# When the $o$-th division polynomial of an elliptic curve over finite vanishes only at $x$ coordinates?

Need this for probabilistic factoring algorithm.

Let $p$ be sufficiently large prime and $E$ the elliptic curve $E /\mathbb{F}_p: y^2=x^3+ax+b$. Let $o=\#E(\mathbb{F}_p)$. $\psi_n$ denote the $n$-the division polynomial of $E$.

If $X$ is the $x$ coordinate on $E$ we have $\psi_o(X)=0$.

What hypothesis on $E$ do we need to make it only if?

$$\psi_o(X)=0 \iff X^3+aX+b=\square$$

I suspect it is enough $E$ to not be supersingular.

Would prefer reference rather than proof.

• $p=101, y^2=x^3+10x+1$ seems to be a counterexample to your suspicion. Oct 19, 2017 at 8:24

If $x$ in $\mathbb{F}_p$ is such that $\psi_o(x)=0$ but $x^3+ax+b$ is not a square in $\mathbb{F}_p$, let $y$ be the square root of $x^3+ax+b$ in $\mathbb{F}_{p^2}$ and $P=(x,y)$. Then $P$ has order $d$ dividing $o$. There is also a rational point on $E$ of order $d$, so $Fr^2-1 =0$ in $E[d]$, where $Fr$ is Frobenius, because $Fr(P)=-P$. So $x^2-tx+p \equiv x^2 -1 \pmod{d}$, where $o=p+1-t$. Hence $t \equiv 0, p+1 \equiv 0 \pmod{d}$, so $d$ is a common factor of $p+1$ and $o$. So if the gcd of $o,p+1$ is $1$, there is no such $x$.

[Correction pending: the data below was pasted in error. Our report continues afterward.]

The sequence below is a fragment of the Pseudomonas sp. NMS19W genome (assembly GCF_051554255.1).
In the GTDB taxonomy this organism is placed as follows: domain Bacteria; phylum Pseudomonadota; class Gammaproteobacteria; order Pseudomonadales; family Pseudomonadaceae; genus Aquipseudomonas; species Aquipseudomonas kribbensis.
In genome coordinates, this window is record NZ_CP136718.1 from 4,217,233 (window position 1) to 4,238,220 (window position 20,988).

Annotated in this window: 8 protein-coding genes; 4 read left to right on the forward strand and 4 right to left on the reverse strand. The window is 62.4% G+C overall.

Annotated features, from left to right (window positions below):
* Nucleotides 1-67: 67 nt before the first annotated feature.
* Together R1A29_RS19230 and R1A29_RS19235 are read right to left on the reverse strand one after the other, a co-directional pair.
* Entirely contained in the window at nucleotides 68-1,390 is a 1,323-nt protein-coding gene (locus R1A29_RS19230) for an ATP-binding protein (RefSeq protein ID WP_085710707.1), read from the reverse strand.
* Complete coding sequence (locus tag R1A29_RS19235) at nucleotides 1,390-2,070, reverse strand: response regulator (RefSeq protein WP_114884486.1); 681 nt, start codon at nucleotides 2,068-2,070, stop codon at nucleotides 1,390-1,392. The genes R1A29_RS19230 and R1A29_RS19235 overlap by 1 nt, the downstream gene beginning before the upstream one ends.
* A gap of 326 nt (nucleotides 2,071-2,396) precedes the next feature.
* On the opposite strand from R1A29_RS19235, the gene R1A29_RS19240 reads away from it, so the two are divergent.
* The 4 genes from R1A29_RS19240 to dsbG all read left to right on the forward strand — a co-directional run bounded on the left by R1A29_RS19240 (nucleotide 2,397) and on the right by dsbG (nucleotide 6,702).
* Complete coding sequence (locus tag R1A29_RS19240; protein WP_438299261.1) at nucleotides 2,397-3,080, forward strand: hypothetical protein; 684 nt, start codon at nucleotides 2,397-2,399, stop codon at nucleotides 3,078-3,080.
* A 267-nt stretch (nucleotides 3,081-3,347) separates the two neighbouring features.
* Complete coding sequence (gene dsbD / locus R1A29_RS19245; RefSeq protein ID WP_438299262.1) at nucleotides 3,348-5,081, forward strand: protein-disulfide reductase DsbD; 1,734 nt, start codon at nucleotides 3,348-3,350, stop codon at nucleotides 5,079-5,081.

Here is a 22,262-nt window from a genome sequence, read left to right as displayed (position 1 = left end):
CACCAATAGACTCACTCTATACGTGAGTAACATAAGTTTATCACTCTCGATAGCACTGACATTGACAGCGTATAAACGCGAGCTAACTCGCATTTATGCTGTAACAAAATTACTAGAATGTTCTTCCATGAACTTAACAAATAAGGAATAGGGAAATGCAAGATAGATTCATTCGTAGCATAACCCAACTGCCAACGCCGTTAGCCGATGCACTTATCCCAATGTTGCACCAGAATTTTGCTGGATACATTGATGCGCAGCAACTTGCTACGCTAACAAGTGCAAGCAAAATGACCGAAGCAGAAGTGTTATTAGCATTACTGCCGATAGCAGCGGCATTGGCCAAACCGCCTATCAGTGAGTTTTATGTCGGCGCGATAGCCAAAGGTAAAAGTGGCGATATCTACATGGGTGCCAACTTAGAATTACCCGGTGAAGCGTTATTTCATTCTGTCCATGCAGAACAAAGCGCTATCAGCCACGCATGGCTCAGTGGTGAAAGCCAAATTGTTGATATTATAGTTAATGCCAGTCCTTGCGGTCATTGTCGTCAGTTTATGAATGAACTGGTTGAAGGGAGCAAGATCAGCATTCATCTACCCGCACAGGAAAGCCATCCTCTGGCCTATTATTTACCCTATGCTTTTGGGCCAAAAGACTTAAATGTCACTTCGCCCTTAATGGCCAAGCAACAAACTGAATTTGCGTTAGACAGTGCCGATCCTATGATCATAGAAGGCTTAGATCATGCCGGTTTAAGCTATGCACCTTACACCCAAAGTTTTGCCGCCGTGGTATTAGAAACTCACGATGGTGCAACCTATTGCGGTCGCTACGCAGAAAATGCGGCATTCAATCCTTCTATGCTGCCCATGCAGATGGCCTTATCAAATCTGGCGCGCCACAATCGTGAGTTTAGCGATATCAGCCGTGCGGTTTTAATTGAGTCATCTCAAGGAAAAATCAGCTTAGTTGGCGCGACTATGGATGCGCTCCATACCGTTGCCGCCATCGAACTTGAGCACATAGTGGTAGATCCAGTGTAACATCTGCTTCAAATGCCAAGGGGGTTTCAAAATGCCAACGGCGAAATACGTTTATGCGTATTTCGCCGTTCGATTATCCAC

Here's a slight improvement of Felipe Voloch's argument. Elements that aren't $x$ coordinates of points of $E$ are exactly the $x$ coordinates of non-$2$-torsion points of the quadratic twist $E'$ of $E$. Such elements are roots of the $n$th division polynomial if and only if they are $n$-torsion points on $E'$.
So if the only $d$ dividing the order of $E$ and the order of $E'$ is $2$, the only torsion points on $E'$ of order dividing $o$ are $2$-torsion points, whose $x$-coordinates lie in $E$.
This happens when $\gcd (o(E), o(E')) \leq 2$ which because $o(E)=p+1-a_p$, $o(E')=p+1+a_p$, and thus $o(E')=2p+2-o(E)$. happens when $\gcd ( o(E), 2p+2)) \leq 2$.
In fact it's also fine if $x^3+ax+b$ has $3$ roots in $\mathbb F_p$ and $\gcd(o(E),2p+2)=4$.